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Top Chef Finalist Melissa King's Favorite SF Japanese Restaurants

Plus, more details on her SF pop-up with winner Mei Lin, coming next month.

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[Spoiler Alert: Haven't seen the Top Chef finale this season? Read no further.]

Fans of the most recent season of Top Chef will recall that SF's own Melissa King is a connoisseur when it comes to both knife skills and butchery. So it's no surprise that she's really into Japanese food. In honor of King's third-place finish on the show, we polled the well-trained chef, who's cooked under Dominique Crenn, Craig Stoll, and Ron Siegel, about her favorites. From the Sunset to Japantown, she's got the lowdown on the chawanmushi, chicken knee cartilage, Wagyu beef, and sushi that inspired her efforts on the show. (Want to taste her cooking for yourself? She's doing a collaborative dinner with this season's winner, Mei Lin, on March 9.)

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"This is a hidden gem in the Richmond that is just down to earth with their Beatles themed posters, small bar counter, and yakitori. I can't walk away without ordering the pan-fried soy and brown butter mochi wrapped in nori. But save room for an okonomiyaki."

Yuzuki Japanese Eatery

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"They make something as simple as pure steamed rice in a claypot worth craving. I order mine topped with salmon roe and fresh crab meat. Their homemade tofu and chawanmushi with Japanese uni are equally noteworthy."

Izakaya Sozai

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"This is my neighborhood go-to when I just want a hearty bowl of tonkotsu ramen with pork belly and some grilled things on sticks! I like to put my name on the list and walk to a local Sunset bar for a beer while I wait, as the line can get crazy. The pork jowls and chicken meatballs are heaven."

"This isn't technically an izakaya, but it is my favorite Japanese shabu house in the city. I always order the sukiyaki with Wagyu beef, a side of mochi, and some sake. The best part is the Zosui rice soup that is made in front of you at the end of your meal; it's like a Japanese risotto or porridge."

All I've got to say is, bacon-wrapped mochi. Try the squid ink fried rice or chicken knee cartilage, but if you want to get even more adventurous, go for the chicken tartare.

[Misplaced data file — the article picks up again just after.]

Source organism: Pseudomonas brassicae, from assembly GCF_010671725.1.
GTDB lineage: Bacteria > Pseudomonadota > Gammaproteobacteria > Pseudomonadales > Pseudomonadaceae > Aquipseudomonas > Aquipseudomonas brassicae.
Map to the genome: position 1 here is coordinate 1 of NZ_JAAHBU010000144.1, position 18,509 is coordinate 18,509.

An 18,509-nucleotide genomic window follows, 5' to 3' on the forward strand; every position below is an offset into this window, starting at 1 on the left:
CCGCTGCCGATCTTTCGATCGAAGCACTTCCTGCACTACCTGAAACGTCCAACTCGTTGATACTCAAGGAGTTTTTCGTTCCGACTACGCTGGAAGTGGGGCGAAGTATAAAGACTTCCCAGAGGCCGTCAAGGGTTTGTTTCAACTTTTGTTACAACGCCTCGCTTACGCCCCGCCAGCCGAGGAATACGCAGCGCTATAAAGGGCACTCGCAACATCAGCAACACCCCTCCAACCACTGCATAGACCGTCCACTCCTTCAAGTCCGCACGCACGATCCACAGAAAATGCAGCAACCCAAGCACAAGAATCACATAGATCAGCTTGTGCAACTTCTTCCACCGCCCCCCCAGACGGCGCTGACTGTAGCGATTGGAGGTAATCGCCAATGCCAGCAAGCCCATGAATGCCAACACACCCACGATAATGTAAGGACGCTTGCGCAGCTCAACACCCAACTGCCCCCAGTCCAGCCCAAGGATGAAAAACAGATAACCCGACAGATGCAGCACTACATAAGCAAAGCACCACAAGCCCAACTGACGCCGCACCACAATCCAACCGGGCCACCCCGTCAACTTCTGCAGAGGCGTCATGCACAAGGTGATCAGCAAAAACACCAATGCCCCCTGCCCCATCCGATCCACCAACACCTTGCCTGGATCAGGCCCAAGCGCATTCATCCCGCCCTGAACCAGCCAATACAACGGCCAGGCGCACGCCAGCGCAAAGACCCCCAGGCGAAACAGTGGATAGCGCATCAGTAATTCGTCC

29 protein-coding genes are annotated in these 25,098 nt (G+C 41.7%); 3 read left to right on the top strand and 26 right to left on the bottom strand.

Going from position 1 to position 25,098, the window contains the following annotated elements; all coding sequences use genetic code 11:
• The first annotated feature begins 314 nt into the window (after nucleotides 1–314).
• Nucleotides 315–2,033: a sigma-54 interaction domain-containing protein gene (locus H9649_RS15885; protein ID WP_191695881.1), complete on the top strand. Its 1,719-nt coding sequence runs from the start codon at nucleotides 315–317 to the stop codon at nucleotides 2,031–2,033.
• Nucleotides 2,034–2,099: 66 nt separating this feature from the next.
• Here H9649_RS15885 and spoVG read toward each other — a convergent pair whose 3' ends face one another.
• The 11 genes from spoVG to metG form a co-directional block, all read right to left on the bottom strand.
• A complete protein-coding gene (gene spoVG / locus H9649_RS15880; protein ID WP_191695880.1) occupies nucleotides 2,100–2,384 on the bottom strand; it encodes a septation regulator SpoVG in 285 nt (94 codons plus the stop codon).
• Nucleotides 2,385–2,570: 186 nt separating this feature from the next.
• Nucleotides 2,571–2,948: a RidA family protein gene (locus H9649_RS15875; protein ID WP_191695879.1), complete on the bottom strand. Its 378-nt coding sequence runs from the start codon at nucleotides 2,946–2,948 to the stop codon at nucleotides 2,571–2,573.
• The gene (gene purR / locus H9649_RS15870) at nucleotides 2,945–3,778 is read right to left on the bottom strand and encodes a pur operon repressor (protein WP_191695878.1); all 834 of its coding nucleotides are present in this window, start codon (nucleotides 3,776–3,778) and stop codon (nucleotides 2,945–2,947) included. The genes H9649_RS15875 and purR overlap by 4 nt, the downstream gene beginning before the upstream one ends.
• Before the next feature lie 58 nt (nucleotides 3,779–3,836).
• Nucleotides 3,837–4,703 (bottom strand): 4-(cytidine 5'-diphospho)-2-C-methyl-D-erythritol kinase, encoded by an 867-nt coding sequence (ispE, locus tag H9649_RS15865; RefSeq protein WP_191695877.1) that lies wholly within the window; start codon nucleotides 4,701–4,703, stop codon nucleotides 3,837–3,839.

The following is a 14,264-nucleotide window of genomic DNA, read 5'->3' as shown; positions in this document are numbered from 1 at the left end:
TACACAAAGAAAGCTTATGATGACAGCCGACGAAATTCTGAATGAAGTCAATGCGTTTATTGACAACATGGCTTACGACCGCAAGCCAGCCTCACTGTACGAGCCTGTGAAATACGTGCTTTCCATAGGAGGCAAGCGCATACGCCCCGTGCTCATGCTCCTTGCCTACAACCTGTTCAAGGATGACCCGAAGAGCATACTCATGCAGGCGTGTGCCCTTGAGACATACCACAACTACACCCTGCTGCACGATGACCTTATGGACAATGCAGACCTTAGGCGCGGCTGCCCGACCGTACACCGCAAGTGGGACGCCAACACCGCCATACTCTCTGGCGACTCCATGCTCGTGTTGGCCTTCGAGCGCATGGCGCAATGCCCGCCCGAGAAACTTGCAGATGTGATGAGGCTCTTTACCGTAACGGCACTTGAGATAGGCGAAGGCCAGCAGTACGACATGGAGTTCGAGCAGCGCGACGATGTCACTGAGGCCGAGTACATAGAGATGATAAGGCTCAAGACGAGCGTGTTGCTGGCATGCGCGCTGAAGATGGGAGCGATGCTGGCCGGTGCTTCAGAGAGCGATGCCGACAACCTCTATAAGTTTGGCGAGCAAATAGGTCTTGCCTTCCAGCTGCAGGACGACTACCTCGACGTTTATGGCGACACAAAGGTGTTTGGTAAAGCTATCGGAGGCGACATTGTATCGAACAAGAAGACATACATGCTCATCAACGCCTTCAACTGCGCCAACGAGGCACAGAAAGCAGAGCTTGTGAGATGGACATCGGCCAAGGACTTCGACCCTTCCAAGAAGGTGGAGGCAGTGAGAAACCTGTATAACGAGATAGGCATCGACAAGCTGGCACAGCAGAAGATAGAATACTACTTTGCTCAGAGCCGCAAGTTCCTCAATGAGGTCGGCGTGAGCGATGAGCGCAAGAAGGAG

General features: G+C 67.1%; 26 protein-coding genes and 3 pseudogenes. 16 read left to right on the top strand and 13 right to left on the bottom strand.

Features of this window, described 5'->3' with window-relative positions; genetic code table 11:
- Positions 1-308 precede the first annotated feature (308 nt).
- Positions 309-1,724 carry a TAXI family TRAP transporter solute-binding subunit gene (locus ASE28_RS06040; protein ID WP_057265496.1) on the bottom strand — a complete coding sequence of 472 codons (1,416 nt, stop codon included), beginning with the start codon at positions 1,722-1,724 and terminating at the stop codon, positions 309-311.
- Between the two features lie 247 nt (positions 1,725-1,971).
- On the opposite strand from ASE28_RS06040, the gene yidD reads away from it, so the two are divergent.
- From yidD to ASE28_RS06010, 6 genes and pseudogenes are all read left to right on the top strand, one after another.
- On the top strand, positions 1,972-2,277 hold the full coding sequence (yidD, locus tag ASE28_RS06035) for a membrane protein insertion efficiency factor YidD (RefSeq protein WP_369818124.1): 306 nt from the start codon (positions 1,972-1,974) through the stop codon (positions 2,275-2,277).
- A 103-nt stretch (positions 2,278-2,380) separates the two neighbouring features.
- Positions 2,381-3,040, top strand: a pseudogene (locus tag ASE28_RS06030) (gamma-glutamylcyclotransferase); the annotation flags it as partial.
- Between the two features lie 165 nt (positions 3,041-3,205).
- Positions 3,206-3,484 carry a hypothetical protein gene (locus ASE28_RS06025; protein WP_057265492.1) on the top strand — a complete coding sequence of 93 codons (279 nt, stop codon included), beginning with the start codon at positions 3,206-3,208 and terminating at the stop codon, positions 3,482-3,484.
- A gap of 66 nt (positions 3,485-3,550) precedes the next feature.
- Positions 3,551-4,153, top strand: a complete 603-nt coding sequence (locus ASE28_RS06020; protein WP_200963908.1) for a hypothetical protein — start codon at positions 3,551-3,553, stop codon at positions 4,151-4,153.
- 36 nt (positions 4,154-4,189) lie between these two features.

Waraku Ramen Izakaya

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"I like to come here for a reasonably priced bowl of rich tonkotsu ramen before watching a movie at the Kabuki. They also have tsukemen dipping noodles in a fish-based broth, crispy gyoza, and chicken karaage."

Akiko’s Restaurant & Sushi Bar

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"This place has the freshest-quality omakase this city has to offer. It's small, so make sure you have a reservation. I like to sit at the bar so I can see all the action. Their chawanmushi is pure silk, and make sure you try their Umami Ikura with grated frozen monkfish liver, and their A5 Wagyu beef with truffle shavings!"

Halu

"This is a hidden gem in the Richmond that is just down to earth with their Beatles themed posters, small bar counter, and yakitori. I can't walk away without ordering the pan-fried soy and brown butter mochi wrapped in nori. But save room for an okonomiyaki."

Yuzuki Japanese Eatery

"They make something as simple as pure steamed rice in a claypot worth craving. I order mine topped with salmon roe and fresh crab meat. Their homemade tofu and chawanmushi with Japanese uni are equally noteworthy."

Izakaya Sozai

"This is my neighborhood go-to when I just want a hearty bowl of tonkotsu ramen with pork belly and some grilled things on sticks! I like to put my name on the list and walk to a local Sunset bar for a beer while I wait, as the line can get crazy. The pork jowls and chicken meatballs are heaven."

Nabe

"This isn't technically an izakaya, but it is my favorite Japanese shabu house in the city. I always order the sukiyaki with Wagyu beef, a side of mochi, and some sake. The best part is the Zosui rice soup that is made in front of you at the end of your meal; it's like a Japanese risotto or porridge."

Ippuku

All I've got to say is, bacon-wrapped mochi. Try the squid ink fried rice or chicken knee cartilage, but if you want to get even more adventurous, go for the chicken tartare.

Waraku Ramen Izakaya

"I like to come here for a reasonably priced bowl of rich tonkotsu ramen before watching a movie at the Kabuki. They also have tsukemen dipping noodles in a fish-based broth, crispy gyoza, and chicken karaage."

Akiko’s Restaurant & Sushi Bar

"This place has the freshest-quality omakase this city has to offer. It's small, so make sure you have a reservation. I like to sit at the bar so I can see all the action. Their chawanmushi is pure silk, and make sure you try their Umami Ikura with grated frozen monkfish liver, and their A5 Wagyu beef with truffle shavings!"

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